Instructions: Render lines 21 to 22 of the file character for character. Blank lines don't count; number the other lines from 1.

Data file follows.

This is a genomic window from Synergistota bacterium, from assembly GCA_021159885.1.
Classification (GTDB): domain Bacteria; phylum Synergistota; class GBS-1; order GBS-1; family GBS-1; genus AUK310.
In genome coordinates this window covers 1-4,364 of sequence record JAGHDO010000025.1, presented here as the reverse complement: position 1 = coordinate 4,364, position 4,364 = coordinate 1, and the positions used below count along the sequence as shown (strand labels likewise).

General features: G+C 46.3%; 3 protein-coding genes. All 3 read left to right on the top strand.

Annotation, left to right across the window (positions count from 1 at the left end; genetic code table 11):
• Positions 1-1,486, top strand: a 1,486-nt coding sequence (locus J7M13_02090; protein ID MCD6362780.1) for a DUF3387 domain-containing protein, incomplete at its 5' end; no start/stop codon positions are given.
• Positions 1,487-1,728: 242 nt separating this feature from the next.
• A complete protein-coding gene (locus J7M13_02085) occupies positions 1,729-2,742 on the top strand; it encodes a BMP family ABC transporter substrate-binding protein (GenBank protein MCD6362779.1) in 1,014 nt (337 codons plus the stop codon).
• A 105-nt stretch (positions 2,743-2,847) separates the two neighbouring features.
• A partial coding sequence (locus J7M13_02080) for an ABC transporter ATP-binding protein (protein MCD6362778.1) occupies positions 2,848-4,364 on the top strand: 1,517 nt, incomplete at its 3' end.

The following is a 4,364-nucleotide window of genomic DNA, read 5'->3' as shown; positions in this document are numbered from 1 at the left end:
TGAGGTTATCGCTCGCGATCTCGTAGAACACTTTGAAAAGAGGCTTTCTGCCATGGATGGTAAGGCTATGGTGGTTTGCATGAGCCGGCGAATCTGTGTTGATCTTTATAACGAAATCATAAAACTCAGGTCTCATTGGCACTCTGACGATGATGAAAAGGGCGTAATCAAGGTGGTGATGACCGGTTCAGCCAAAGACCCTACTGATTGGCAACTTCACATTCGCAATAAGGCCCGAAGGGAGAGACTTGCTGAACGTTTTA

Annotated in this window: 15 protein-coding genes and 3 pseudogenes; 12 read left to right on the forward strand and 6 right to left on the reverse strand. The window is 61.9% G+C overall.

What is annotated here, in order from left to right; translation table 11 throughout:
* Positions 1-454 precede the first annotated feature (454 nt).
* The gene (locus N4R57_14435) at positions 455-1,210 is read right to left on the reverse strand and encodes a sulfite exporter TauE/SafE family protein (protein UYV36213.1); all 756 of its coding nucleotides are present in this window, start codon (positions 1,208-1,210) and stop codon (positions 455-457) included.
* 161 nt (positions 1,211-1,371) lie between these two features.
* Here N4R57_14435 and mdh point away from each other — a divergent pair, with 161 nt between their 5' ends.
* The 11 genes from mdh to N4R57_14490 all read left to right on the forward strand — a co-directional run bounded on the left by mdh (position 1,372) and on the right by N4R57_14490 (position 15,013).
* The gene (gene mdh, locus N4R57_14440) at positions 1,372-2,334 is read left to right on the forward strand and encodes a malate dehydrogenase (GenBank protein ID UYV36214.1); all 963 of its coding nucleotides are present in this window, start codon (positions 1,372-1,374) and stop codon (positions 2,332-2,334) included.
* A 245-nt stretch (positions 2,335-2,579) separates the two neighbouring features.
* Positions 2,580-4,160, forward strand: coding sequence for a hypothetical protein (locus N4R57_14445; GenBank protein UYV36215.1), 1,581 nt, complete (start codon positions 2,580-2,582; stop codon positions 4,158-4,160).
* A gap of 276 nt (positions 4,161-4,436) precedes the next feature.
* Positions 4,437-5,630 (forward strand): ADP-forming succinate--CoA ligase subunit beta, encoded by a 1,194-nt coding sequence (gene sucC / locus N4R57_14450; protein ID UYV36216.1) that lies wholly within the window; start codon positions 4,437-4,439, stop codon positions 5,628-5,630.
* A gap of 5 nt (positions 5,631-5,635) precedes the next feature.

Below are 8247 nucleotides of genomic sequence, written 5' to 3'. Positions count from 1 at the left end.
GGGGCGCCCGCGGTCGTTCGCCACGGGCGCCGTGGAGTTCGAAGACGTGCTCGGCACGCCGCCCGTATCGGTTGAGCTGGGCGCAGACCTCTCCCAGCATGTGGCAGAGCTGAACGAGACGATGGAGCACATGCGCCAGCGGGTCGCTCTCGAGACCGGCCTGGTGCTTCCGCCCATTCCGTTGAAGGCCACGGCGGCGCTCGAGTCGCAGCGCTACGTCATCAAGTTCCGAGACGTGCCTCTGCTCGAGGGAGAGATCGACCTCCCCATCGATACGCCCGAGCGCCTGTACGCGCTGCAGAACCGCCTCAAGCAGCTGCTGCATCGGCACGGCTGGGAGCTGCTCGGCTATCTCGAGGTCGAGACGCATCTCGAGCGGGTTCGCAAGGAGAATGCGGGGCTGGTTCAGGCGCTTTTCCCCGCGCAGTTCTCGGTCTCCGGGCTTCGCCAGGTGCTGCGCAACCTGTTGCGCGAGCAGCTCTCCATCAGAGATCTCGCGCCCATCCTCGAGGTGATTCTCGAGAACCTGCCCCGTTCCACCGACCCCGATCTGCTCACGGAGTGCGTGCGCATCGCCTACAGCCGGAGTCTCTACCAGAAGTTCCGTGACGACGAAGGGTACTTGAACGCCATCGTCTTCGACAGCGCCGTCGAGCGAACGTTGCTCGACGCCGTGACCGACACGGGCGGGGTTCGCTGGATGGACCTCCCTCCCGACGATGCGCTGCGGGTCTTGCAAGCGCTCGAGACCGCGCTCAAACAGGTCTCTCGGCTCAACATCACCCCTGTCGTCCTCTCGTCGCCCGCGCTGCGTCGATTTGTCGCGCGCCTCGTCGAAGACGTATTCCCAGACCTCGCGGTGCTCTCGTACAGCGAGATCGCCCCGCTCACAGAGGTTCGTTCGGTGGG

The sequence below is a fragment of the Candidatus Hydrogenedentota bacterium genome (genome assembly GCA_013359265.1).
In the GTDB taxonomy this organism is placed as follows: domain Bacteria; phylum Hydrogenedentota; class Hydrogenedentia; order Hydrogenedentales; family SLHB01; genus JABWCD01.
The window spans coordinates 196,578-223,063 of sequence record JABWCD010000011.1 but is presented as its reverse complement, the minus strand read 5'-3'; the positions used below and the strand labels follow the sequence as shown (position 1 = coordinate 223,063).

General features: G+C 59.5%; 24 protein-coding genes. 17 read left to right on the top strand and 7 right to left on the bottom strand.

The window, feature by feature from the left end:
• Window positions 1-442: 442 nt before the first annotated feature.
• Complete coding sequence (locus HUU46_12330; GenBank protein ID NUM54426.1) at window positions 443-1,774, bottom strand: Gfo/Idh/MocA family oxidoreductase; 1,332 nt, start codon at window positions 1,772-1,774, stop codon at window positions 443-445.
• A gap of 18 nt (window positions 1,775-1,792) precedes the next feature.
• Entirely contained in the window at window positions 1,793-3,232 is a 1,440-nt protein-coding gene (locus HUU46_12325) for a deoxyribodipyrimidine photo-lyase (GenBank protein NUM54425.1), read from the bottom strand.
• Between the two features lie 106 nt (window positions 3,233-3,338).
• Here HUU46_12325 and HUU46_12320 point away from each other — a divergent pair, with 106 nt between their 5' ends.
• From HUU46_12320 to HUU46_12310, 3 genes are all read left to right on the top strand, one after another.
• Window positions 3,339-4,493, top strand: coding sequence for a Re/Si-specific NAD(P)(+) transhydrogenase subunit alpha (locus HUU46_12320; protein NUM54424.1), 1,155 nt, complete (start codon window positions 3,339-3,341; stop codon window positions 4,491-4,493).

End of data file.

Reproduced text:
* A 245-nt stretch (positions 2,335-2,579) separates the two neighbouring features.
* Positions 2,580-4,160, forward strand: coding sequence for a hypothetical protein (locus N4R57_14445; GenBank protein UYV36215.1), 1,581 nt, complete (start codon positions 2,580-2,582; stop codon positions 4,158-4,160).